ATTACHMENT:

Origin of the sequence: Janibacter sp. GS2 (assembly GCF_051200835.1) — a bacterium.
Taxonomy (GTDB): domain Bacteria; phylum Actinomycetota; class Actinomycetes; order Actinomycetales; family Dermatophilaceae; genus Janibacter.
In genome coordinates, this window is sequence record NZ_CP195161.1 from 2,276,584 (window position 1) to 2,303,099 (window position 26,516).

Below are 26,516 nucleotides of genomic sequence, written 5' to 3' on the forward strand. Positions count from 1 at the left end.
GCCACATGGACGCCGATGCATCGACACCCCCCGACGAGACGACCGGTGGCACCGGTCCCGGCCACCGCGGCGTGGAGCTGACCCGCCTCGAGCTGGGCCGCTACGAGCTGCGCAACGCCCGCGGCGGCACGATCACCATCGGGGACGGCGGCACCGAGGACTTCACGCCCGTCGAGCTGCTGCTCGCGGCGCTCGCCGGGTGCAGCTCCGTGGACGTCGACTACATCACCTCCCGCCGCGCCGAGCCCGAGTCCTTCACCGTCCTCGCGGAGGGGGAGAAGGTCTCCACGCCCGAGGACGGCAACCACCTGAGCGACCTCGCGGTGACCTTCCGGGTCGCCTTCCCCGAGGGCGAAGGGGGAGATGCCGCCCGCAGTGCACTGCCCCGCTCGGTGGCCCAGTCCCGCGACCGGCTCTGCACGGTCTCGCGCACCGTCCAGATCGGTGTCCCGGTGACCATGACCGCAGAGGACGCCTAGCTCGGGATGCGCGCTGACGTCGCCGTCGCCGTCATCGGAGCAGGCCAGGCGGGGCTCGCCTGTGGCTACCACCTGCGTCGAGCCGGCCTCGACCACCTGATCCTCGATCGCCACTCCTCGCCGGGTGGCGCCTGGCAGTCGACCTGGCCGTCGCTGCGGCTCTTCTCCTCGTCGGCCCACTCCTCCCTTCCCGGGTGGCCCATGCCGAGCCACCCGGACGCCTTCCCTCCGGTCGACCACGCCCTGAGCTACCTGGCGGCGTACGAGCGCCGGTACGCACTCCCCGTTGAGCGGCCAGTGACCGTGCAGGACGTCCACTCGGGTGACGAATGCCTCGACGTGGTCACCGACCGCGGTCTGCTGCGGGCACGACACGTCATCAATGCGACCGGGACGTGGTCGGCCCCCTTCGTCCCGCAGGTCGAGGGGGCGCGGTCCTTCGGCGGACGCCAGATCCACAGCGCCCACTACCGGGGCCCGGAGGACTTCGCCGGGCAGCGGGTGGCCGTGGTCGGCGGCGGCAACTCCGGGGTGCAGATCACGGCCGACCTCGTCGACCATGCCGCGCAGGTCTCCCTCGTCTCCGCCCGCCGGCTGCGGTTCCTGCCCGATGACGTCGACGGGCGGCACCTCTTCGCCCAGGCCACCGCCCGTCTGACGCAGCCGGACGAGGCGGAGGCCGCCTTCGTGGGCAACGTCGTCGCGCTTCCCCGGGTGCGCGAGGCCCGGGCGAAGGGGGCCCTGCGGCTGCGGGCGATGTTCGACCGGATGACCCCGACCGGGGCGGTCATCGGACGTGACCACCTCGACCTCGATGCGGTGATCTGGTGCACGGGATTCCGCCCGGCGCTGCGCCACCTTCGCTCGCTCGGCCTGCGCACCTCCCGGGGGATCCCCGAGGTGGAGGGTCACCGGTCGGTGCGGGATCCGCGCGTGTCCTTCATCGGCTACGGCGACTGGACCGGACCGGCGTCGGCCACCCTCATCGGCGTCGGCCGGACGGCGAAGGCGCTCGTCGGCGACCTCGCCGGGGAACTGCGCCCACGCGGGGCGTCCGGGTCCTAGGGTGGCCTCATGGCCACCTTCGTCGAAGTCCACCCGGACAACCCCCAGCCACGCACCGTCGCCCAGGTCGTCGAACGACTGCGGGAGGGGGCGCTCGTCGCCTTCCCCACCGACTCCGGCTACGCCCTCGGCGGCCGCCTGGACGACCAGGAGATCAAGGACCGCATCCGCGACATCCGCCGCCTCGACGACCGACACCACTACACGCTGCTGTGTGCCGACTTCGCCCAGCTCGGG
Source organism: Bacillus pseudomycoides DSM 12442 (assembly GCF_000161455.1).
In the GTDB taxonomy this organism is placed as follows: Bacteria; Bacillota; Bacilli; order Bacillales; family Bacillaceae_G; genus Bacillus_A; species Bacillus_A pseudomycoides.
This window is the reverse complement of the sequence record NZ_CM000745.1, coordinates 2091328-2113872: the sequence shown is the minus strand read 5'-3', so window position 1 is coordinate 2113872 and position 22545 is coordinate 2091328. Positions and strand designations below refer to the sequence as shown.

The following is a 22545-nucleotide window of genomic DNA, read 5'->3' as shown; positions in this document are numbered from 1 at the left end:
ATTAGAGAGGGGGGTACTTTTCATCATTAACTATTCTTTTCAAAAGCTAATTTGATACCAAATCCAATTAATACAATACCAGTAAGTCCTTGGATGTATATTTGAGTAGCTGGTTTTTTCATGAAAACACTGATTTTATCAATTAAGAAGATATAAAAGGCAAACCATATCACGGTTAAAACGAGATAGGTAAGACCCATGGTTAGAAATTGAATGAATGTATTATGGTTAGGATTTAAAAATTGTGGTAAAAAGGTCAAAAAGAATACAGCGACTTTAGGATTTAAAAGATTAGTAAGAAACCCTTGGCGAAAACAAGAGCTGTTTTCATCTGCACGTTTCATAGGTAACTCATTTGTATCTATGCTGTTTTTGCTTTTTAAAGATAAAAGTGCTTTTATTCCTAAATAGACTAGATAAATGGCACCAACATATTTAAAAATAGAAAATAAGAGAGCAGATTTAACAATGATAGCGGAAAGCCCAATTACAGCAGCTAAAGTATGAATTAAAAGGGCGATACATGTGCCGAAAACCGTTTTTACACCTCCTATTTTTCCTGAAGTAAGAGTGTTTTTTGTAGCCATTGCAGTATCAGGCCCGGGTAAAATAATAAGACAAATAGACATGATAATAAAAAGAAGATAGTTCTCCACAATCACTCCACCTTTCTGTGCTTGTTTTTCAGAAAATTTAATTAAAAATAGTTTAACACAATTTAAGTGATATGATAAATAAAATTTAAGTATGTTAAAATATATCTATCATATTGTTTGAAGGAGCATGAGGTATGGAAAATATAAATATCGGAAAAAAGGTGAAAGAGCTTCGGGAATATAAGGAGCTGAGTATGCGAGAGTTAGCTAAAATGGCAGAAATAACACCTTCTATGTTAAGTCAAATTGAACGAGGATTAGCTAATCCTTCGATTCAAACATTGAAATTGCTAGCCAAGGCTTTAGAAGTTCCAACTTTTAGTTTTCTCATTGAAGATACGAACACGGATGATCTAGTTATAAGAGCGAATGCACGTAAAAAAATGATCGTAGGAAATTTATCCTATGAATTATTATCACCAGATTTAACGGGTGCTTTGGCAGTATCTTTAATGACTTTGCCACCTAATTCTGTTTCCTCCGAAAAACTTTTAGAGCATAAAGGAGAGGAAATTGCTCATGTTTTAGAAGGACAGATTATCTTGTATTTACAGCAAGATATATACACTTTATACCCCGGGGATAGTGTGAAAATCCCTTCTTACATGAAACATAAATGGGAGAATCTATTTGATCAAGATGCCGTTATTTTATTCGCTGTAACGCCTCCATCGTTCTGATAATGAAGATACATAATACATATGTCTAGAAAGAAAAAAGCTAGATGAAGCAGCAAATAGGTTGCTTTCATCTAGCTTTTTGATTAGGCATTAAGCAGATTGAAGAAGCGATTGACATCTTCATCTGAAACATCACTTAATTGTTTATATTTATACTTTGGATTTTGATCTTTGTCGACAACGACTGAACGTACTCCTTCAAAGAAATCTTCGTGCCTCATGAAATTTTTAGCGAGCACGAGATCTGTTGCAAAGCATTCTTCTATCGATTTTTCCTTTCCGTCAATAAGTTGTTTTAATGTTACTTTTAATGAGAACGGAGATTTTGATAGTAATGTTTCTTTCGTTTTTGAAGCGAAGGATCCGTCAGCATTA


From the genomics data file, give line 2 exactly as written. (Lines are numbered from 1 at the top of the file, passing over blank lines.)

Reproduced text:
Taxonomy (GTDB): domain Bacteria; phylum Actinomycetota; class Actinomycetes; order Actinomycetales; family Dermatophilaceae; genus Janibacter.